“There is agricultural development, livestock grazing, non-native grasses grow in the area where they like to breed, bullfrogs eating them, it’s not just climate change. They are getting hit by a lot of things,” said Andrew Blaustein, biology professor emeritus at Oregon State University. “But when the climate changes, the entire ecosystem is screwed up.”
Some environmentalists say the drought-related problems affecting the frog can be mitigated with better river management.

The frog “has survived past climate changes and was here for eons, and was an abundant frog before all these changes,” said Noah Greenwald, endangered species director for the Center for Biological Diversity.

Greenwald said a more “common sense” approach to managing the Deschutes is needed for the river to become more resilient. He says changing water laws to make them more equitable for all farmers would be a good start.

“If we manage it better, then we could have a healthier river for Oregon spotted frogs and irrigation for farmers even with what is happening with climate change,” said Greenwald “I think that is possible.”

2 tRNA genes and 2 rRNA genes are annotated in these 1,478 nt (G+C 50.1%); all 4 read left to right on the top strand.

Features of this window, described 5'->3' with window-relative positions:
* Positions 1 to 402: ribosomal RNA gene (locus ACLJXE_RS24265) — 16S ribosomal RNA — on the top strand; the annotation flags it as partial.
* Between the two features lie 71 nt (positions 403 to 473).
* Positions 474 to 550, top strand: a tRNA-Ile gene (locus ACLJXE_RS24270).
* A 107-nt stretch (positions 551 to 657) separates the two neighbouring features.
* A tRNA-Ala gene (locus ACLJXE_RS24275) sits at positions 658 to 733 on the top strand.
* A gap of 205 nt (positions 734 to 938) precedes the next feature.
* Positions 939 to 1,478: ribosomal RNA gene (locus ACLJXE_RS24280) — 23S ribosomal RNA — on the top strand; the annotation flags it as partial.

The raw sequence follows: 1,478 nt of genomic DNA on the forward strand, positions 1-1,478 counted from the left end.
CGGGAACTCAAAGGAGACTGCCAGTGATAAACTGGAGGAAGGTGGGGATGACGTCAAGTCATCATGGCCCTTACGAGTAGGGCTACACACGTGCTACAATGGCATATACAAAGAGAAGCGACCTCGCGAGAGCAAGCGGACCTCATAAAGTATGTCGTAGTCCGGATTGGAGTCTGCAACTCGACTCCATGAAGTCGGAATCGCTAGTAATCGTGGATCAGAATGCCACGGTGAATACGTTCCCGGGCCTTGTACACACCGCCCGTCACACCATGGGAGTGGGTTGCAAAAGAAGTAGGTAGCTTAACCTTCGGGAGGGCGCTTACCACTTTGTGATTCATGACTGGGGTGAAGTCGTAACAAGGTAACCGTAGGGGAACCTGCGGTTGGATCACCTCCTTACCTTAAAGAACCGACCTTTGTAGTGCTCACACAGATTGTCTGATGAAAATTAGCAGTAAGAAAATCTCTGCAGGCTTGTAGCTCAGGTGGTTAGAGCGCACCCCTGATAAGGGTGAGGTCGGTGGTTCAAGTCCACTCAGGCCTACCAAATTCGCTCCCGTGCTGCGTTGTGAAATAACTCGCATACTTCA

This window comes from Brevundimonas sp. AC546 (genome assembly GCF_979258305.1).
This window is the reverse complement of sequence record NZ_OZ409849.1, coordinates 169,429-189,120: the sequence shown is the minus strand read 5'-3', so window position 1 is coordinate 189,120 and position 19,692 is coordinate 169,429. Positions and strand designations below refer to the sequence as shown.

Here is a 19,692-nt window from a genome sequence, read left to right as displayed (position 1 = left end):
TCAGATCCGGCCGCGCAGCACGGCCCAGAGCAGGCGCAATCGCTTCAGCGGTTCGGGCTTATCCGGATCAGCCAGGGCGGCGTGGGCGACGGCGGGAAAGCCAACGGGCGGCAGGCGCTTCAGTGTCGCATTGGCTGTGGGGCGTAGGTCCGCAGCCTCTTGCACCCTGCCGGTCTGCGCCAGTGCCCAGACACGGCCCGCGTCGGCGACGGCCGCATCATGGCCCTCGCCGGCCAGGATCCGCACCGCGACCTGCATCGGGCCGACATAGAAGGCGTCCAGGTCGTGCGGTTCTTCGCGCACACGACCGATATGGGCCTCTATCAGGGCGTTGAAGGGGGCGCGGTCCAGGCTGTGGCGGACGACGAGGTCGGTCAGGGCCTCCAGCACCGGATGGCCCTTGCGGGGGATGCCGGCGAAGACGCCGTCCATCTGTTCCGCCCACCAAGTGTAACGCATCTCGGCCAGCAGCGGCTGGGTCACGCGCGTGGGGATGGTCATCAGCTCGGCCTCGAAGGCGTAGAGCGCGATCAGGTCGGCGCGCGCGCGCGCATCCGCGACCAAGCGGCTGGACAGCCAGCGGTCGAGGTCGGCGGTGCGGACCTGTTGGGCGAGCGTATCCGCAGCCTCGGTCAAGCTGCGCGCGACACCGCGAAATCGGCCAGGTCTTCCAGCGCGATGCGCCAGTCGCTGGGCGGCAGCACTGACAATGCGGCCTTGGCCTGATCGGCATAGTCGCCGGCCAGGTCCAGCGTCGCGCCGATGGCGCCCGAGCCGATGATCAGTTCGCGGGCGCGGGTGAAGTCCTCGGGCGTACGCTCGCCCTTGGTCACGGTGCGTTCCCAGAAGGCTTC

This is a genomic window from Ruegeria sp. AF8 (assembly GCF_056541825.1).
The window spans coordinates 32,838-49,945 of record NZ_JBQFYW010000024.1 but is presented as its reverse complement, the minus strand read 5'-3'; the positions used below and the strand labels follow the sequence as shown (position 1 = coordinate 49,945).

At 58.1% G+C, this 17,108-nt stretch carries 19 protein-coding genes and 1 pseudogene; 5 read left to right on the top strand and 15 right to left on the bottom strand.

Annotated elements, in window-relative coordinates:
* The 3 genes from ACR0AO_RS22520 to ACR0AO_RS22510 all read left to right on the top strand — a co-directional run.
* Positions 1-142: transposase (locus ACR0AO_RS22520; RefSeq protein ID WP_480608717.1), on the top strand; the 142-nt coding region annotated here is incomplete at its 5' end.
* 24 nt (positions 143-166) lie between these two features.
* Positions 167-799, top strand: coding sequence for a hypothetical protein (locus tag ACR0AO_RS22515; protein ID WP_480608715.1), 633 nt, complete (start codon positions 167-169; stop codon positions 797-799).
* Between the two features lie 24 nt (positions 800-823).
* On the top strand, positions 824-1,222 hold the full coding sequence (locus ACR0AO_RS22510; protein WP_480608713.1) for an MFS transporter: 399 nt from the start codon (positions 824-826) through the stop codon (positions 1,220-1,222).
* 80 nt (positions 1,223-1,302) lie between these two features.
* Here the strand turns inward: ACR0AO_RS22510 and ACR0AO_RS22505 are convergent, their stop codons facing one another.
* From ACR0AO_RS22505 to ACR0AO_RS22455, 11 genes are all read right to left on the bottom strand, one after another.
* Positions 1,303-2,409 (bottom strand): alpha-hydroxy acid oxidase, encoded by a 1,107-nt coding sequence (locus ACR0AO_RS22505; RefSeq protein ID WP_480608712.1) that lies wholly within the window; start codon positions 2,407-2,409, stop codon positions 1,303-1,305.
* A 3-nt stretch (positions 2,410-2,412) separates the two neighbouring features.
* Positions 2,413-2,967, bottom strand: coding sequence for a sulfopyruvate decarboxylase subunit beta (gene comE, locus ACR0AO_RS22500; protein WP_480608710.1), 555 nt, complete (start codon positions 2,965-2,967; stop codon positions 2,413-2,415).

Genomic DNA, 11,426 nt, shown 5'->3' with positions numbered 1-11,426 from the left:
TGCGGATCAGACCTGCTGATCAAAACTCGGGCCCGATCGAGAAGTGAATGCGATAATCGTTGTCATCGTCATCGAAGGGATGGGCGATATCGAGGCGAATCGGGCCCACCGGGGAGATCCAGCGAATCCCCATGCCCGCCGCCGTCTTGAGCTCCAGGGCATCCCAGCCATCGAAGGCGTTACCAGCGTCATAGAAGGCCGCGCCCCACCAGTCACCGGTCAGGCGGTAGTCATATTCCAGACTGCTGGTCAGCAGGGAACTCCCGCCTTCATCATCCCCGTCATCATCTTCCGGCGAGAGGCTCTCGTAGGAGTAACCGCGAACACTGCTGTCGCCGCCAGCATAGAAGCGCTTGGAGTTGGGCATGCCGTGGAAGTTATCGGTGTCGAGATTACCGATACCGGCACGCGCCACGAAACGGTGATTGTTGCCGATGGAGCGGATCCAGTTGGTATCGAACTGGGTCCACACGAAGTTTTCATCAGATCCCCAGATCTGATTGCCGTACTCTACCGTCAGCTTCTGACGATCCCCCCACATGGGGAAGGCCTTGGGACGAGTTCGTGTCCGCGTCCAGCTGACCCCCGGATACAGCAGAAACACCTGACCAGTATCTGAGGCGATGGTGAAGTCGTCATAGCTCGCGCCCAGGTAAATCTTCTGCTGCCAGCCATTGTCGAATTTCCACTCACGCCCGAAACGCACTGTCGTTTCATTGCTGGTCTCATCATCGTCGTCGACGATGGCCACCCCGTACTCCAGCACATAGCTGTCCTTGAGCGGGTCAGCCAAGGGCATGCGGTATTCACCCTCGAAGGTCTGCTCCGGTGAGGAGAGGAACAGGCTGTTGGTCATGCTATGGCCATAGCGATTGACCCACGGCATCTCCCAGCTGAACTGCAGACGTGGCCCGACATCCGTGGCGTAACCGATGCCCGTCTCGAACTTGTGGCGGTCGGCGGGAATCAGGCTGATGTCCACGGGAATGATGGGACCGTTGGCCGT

Canary in the coal mine

Until a healthy river can be achieved, the Oregon spotted frog and other species that rely on its consistent flow are likely to continue on a downward trend or disappear altogether. Moran from the Fish and Wildlife Service said keeping a close eye on the frog is critical not only for its survival but also for the survival of other species.

“The Oregon spotted frog is a canary in the coal mine, if you will,” said Moran. “For the public, I think it’s an indication that our ecosystems are not healthy and we need to do something to help restore them.”

Restoration of the Upper Deschutes ecosystem may depend partly on the intensity of climate change, but another factor is still the impact that people have on the river. Modernizing inefficient irrigation systems and leaky canals is within the power of the irrigation districts. Invasive species, such as bullfrogs, can be mitigated with culling work. Damaged riparian areas can be also restored and protected from development.

“It’s really many of these factors we are working on to reduce the pressure on the spotted frog,” said Moran. “So we can see the benefit of those long-term increases in Deschutes River flows.”

Reporter: Michael Kohn